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Brandeis University's Community Newspaper — Waltham, Mass.

Friedman to speak at commencement

Published: April 27, 2007
Section: News

After the recent death of author David Halberstam, it was announced Thursday that Pulitzer Prize-winning journalist Thomas Friedman 75 will be this years commencement speaker, joining senior class speaker Jon Krisch 07. Halberstam, the author of works such as The Best and the Brightest and The Powers that Be, was killed in a car accident in Menlo Park, Calif., on April 23.

David Halberstam was truly a gift to this century the country has lost one of the last great renaissance men, said University President Jehuda Reinharz in a press release. His passions, seen through his writings, reveal his mastery of topics as diverse as the organization of the military and the dynamics of team sports.

Friedman, the author of The Lexus & The Olive Tree and The World is Flat, graduated from Brandeis with a degree in Mediterranean Studies, and worked as a reporter for United Press International (UPI) and the New York Times. He has also lectured at Brandeis several times, even teaching last semesters The Economics of Globalization with Professor Chad Bown (ECON).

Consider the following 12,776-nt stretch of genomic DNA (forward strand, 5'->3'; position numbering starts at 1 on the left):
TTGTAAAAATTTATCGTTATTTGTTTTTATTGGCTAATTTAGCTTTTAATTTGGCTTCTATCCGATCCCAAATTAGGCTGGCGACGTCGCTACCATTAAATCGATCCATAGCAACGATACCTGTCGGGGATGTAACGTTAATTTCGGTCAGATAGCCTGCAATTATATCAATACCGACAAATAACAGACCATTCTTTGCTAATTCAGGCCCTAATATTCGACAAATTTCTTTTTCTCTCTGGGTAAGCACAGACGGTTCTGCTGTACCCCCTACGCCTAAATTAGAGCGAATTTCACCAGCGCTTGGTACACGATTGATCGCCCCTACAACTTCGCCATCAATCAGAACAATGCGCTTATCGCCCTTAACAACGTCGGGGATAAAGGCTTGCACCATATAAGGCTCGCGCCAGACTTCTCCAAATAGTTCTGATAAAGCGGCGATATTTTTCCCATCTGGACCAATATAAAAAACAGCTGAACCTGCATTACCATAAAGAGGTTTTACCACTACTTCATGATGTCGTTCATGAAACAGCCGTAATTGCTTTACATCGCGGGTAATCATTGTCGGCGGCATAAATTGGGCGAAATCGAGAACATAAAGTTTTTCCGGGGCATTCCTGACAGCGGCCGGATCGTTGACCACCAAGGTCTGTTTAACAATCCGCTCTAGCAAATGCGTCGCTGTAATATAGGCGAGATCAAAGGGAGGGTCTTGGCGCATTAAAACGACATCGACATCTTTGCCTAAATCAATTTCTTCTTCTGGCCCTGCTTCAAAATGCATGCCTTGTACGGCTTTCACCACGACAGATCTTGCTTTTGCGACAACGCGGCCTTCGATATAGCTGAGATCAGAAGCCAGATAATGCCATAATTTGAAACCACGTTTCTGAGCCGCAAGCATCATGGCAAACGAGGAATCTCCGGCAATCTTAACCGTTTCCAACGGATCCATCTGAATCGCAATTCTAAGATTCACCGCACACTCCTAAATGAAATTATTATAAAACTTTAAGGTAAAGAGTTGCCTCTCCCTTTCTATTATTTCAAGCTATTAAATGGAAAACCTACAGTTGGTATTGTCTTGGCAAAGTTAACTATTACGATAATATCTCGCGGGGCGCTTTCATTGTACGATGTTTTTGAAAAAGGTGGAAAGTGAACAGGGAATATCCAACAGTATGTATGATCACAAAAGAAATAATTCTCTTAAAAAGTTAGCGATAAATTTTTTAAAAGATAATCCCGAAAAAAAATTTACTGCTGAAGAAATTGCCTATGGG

Student reaction was mixed to the surprise speaker. I think it's just like Brandeis not to follow student opinion by getting us a fun speaker and instead picking someone who caters to a certain socio-political image the administration is trying to achieve. That's been my experience the first four years, why would commencement be any different? said Emily Spreiser 07.

Glen Bae 07, however, said I am so excited I love Thomas Friedman!

I understand that the University was under a deadline, said Kevin Montgomery 07. I just wish they found someone who didnt come to campus seemingly every semester. Avishai Mallinger '07 shared the same sentiments. He said, “normally I'd say [Friedman] is not a good choice because he's not a new presence [but]…under the circumstances…he's a decent choice.” Jordan Frazes '07 was also underwhelmed. “He's an important figure,” she said, “but I wish we could have someone more notable.”

Student graduation speaker Krisch said via email, “it is horribly unfortunate about Halberstam. It would've been such a special commencement ceremony to hear him speak. But the administration made a quick, smart move in asking Friedman to speak. Friedman is a captivating speaker with bold ideas and a vision for the future, which commencement is all about.”